An LGBT person feels unsafe in their country. Can I help?

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Some countries violate their human rights. In some places sex that is not between a man and a woman is forbidden. In other places it is not illegal but there is a lot of prejudice and that can be dangerous as well. Not every country can or wants to protect its LGBT subjects. 
You know someone who lives outside Belgium and feels unsafe. Your acquaintance is being threatened or  being prosecuted because of their sexual orientation or gender identity. You want to do somehing to help. What can you do?

It is important to know that every situation, every country and every person isdifferent. Two people from the same country can take different approaches. Your acquaintance who feels unsafe, is the best judge of the situation. Listen to their story. Ask them what would be a fitting solution. Don't presume to know their situation. Don't think you know what the other wants. You can accompany someone in their search for safety, but you cannot decide for them what they have to do.

Your acquaintance wants to stay in their country

 Your acquaintance is an activist voor gay and transgender rights or a defender of human rights. Their plan is to stay (for the time being) in their own country. People can run a higher risk because of their activism. That is why there are organisations who help activists to protect themselves better. 

Protection International and  Front Line Defenders offer practical means and strategies for activists who want to increase their security. Protection International has Protection Desks in a number of countries. Front Line Defenders has an emergency line and a practical manual about safety. ILGA-Europe has from December 2012 a program 'Dignity for All'. It offers emergency funds and guidance for Human Rights defenders in need. Moreover, in a lot of countries there are Human Rights organisations and LGBT associations. You can find them through ILGA, the global collection of LGBT associations.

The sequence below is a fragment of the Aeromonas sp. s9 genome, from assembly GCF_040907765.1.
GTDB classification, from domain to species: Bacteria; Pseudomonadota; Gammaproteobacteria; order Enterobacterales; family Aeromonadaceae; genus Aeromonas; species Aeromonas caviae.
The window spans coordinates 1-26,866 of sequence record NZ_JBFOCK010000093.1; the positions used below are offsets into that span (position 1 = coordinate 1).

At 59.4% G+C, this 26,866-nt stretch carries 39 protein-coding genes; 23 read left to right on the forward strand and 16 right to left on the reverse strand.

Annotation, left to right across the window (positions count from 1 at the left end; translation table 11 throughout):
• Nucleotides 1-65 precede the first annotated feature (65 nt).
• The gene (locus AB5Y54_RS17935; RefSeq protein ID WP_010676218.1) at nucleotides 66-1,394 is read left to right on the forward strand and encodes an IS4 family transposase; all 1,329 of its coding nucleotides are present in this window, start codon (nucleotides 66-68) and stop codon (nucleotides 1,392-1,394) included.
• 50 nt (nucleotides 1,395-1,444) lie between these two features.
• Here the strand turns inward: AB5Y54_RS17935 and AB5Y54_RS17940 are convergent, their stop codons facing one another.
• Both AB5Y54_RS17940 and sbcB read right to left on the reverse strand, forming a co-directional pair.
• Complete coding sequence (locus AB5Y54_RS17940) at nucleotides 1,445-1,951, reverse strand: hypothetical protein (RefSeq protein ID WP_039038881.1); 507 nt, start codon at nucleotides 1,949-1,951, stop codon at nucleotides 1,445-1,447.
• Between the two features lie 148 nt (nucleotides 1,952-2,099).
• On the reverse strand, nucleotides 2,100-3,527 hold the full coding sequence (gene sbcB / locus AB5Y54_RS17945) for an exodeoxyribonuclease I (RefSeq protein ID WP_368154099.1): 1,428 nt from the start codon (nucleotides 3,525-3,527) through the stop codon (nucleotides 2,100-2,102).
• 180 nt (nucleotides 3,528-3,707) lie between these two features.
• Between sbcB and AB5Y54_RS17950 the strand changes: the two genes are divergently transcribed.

Your acquaintance wants to flee the country

It is possible to ask asylum in Belgium if you are prosecuted in your own country on the basis of your sexual orientation or gender identity but it's not that simple to apply for asylum or getting accepted. Through European agreements somebody cannot choose in which country to apply for asylum. These European agreements are called the Dublin Convention. You can find more information about the Dublin regulation on the website van Vluchtelingenwerk Vlaanderen. Knnow that not everybody gets recognized as asylum seeker and that an asylum procedure can be tough. Most of the asylum requests are rejected. 

How can you make sure your acquaintance has a good chance on a positive outcome? Be prepared. From the start of the asylum procedure it is best to contact organisations and lawyers that have helped LGBT asylum seekers before. Gain legal advice about asylum for LGBT people. It can also be useful to gain information about the situation of LGBT people in the country your acquaintance wants to flee.  Collect as much information as possible and start as soon as possible. Deliver all useful documents that show why your acquaintance wanted to flee the country, to the proper asylum institutions.
 

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